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Scouting

Spring Scouting For November Bucks

by Steve Bartylla   |  March 20th, 2017 0

My heart sank, as the young doe the triple-beamed monster was following tried cutting left, when I so desperately wanted her to cut right. Just that fast, it appeared the doe that was bringing Mr. Big into my life was about to tear him away, when all I needed was a few more steps in my direction.

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This triple beamed monster is one of many bucks that the author believes spring scouting was a critical aspect of putting him in the right place to release the arrow.

Luckily, Mr. Big didn’t seem to care much for what his estrus doe wanted. He was going to get a drink at the water hole my stand covered, and she was coming with him whether she wanted to or not. Hooking around her, he tined her rather forcefully in the side, redirecting her to the water hole. Moments later, I was shaking like a leaf, trying to compose myself, before daring to climb down and walk over to where an Easton my Mathews had sent through his boiler room had laid him to rest.

Without a doubt, studying the topo map the previous winter was what alerted me to the potential stand site. Located where the three tapering points met, it formed a busy intersection for bucks going from, to and between the higher ridges above. However, it was the early-April foot scouting trip that sealed the deal. With various-sized beds dotting the high grounds, and rubs and scrapes smattering about those tops, it was obvious that this was as busy an intersection as I first suspected. The scrape marking the intersection, approximately the size of the hood of a truck, only cemented in my mind that this was THE spot to be.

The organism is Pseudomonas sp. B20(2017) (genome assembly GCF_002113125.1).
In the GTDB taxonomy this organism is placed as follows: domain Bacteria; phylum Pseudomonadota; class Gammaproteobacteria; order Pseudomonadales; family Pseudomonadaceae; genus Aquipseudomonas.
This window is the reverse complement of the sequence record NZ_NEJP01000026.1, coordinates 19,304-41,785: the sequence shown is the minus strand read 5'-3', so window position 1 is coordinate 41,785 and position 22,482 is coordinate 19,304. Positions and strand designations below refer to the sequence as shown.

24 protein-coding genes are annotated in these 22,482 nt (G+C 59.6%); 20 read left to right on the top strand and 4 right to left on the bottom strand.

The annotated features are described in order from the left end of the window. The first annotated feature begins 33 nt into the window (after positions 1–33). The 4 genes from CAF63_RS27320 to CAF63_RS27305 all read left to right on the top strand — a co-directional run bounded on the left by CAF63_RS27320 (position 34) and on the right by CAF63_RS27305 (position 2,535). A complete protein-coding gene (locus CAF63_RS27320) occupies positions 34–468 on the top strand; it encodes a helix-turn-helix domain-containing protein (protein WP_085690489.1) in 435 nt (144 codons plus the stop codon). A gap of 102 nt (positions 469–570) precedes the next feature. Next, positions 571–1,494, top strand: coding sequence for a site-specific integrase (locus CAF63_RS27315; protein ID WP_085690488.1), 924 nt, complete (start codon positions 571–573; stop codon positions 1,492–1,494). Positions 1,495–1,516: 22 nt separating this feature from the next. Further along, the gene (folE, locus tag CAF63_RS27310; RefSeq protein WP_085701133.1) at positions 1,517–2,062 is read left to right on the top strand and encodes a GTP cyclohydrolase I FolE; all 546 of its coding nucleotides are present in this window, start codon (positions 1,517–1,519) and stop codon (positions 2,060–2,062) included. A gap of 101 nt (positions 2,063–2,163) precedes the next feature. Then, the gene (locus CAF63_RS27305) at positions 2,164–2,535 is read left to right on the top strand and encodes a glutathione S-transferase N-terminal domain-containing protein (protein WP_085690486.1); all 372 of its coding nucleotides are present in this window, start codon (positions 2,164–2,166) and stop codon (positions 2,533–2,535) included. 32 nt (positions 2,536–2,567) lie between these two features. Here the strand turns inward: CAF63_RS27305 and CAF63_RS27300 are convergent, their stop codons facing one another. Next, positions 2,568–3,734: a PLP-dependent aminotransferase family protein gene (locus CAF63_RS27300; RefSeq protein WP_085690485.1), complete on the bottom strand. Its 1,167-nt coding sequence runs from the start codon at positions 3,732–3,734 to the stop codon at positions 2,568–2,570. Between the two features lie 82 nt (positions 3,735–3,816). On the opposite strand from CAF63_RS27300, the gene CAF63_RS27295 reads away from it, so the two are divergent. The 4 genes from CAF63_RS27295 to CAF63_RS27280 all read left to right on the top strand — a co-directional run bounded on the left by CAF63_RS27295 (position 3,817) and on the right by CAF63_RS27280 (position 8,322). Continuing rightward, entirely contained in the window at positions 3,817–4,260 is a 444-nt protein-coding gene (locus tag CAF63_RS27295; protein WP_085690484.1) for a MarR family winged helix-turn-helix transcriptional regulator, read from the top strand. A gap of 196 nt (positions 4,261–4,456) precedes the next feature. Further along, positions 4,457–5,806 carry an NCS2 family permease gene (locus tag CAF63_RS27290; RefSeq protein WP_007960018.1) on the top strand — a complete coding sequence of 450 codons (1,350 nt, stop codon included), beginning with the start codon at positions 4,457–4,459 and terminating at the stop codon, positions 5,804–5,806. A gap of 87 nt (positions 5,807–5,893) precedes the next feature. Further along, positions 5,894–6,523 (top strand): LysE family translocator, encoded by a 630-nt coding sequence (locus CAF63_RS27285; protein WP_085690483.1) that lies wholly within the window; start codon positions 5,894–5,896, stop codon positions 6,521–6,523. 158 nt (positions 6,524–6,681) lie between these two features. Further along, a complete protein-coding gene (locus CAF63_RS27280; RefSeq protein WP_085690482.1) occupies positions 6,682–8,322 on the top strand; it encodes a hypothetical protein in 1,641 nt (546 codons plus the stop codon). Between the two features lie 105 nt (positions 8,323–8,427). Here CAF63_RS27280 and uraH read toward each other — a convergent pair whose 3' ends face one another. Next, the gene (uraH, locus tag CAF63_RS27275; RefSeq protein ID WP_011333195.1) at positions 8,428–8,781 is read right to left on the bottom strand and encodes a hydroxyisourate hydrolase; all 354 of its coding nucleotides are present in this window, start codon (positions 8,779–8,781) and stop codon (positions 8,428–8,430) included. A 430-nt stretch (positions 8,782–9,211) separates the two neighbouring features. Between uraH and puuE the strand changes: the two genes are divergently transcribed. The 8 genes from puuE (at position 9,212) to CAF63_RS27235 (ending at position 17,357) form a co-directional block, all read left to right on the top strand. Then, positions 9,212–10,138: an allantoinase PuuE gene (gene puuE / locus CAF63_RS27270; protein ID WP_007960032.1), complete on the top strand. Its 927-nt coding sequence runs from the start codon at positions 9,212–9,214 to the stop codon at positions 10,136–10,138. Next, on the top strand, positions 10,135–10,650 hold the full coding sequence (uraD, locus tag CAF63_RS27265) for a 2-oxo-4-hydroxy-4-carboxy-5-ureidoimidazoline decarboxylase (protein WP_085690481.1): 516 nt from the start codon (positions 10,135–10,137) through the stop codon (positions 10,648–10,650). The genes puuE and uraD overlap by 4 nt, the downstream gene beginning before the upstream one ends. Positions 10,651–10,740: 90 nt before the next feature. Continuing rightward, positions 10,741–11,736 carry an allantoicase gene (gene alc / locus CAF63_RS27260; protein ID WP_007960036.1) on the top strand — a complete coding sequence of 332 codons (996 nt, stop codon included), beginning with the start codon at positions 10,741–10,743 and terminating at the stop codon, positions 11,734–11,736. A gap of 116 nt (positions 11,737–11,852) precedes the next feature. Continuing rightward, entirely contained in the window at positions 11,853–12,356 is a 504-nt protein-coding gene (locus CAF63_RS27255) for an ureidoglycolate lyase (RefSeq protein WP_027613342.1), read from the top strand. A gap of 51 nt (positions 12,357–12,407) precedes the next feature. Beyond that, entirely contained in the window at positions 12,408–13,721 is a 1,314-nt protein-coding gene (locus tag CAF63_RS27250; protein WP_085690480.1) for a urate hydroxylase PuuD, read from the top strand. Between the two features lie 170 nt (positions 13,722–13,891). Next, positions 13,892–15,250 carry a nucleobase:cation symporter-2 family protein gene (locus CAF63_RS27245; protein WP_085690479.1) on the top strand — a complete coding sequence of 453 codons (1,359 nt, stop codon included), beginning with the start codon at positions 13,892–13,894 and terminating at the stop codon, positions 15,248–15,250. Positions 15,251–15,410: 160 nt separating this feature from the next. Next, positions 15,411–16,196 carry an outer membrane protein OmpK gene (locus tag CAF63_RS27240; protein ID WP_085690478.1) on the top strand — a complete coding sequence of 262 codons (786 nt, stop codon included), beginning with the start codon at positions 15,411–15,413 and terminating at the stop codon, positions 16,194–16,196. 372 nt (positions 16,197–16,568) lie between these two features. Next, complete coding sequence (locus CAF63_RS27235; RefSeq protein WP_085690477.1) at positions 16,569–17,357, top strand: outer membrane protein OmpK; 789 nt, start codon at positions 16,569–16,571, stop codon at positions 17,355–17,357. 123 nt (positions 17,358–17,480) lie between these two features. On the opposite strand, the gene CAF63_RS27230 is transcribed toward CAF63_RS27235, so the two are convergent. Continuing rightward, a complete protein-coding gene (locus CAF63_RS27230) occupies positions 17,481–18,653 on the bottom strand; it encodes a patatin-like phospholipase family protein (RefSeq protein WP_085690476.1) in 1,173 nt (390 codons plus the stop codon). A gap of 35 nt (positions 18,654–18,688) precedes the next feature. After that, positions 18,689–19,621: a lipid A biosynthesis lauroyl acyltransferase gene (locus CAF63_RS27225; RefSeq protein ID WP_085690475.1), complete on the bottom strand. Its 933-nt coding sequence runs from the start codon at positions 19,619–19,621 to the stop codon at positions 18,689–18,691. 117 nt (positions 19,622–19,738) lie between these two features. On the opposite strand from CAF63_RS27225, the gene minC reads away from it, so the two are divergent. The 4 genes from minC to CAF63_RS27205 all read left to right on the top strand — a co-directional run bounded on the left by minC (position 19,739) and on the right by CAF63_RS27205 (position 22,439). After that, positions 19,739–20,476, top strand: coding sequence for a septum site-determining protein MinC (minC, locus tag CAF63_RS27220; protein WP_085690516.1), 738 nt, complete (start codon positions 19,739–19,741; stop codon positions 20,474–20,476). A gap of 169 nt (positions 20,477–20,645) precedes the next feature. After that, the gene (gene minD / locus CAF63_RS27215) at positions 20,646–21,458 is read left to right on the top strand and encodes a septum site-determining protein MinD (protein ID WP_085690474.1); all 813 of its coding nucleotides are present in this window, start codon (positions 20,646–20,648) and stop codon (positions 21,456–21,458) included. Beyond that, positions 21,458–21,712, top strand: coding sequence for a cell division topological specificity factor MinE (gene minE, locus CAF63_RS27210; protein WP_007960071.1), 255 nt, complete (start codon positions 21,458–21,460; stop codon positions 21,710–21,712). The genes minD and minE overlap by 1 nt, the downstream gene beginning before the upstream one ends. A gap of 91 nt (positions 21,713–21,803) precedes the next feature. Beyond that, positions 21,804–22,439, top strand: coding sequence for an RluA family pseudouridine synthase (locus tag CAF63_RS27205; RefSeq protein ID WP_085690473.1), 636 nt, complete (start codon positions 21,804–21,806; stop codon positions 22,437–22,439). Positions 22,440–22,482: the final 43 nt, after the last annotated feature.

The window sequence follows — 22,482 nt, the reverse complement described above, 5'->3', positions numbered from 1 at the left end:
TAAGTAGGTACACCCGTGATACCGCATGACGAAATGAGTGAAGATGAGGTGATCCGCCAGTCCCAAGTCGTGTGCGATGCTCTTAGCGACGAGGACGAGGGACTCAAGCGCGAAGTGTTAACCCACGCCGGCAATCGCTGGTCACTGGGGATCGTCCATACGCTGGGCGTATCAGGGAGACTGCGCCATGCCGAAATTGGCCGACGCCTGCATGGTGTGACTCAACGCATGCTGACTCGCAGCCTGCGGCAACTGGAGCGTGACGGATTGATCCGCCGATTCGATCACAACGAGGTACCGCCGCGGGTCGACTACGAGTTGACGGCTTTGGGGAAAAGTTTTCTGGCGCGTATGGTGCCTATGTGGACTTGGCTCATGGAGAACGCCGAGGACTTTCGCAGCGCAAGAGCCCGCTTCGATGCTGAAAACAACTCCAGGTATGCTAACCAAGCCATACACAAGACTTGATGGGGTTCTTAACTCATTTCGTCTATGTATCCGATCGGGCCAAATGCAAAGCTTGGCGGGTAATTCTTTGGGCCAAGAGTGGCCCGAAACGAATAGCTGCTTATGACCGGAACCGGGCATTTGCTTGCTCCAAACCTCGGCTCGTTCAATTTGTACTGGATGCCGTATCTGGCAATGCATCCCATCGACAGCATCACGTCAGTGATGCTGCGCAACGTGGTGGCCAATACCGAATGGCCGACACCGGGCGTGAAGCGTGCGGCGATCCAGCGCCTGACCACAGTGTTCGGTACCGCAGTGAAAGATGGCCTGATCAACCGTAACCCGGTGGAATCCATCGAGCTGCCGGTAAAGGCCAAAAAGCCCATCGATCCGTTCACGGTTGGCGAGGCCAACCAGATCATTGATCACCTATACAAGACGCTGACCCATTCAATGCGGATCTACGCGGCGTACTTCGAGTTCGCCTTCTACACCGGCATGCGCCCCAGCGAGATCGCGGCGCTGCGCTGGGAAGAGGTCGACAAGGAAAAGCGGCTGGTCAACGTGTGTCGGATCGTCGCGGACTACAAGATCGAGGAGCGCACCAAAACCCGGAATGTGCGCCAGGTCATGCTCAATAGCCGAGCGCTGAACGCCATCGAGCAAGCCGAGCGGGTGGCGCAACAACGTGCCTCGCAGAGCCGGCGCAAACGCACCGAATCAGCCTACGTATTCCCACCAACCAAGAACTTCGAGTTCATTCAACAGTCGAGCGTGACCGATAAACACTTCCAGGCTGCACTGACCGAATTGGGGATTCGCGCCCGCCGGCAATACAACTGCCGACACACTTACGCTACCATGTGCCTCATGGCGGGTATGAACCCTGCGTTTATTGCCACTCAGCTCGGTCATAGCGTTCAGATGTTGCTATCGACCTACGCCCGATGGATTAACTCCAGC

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Aerials and photos are great resources for locating potential stands, but foot scouting is still required to be sure the sign meshes with expectations, as well as for unearthing those locations that the photos and topos don’t reveal.

As technology increases, foot scouting is seemingly becoming a less and less important part of filling buck tags. Between up to date aerial photography, readily available topo maps and trail cams, we can study our grounds more thoroughly than ever before.

That said, foot scouting is still mission critical. Frankly, it is what I rely on to confirm or disprove the potential stand sites I find on photos and topos, as well as banking on it alerting me to key info one can not find on photos and topos. Here’s what to look for when hitting the woods this spring.

Unraveling the Rut
Starting off with a bang, the biggest payoff spring scouting provides is the road map for the local bucks’ rutting patterns. Make no mistake about it. For as much as we’re told that you can’t pattern rutting bucks, that’s pure malarkey.

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Rubs are always easier to find when all the rubbing is done and the woods is void of leaf cover.

Rutting bucks have a pattern they loosely follow for finding estrus does every bit as much, if not more so, than a typical buck’s feeding pattern can be ID’d in early or late season. After all, a deer’s “patterns” are nothing more than unearthing one of more things they have the tendency of doing. By definition, tendencies mean that they won’t always do it and there will be exceptions. A buck feeding somewhat regularly on a specific food source isn’t any more of a pattern than a buck somewhat regularly checking the same doe bedding area for estrus does.

Before spring bloom occurs in earnest, most all of the previous year’s most regularly used scrapes — the ones we really care about — and virtually every rub stands out like a sore thumb. No, bucks aren’t rubbing and are very rarely pawing the dirt at scrapes in spring. However, before the new growth of grass and weeds swallow the scrapes or leaf out makes seeing last year’s rubs harder, spring provides us the opportunity to study the cumulation of the previous rut’s most serious rut sign postings, such as scrapes and rubs.

Being able to study the sum total of all rubbing and serious scraping at once, while not having to worry about out scouting efforts harming our hunting, is dang near invaluable. So much so that it is the foundation of my coming season’s scrape hunting activities. It’s impossible to tell how seriously a scrape will or won’t be hit, when first opened. However, the bowled shaped appearance and/or size of the pawed earth beneath the licking branch of the previous fall’s scrapes do wonders for alerting us to which scrapes were worked the hardest the previous year.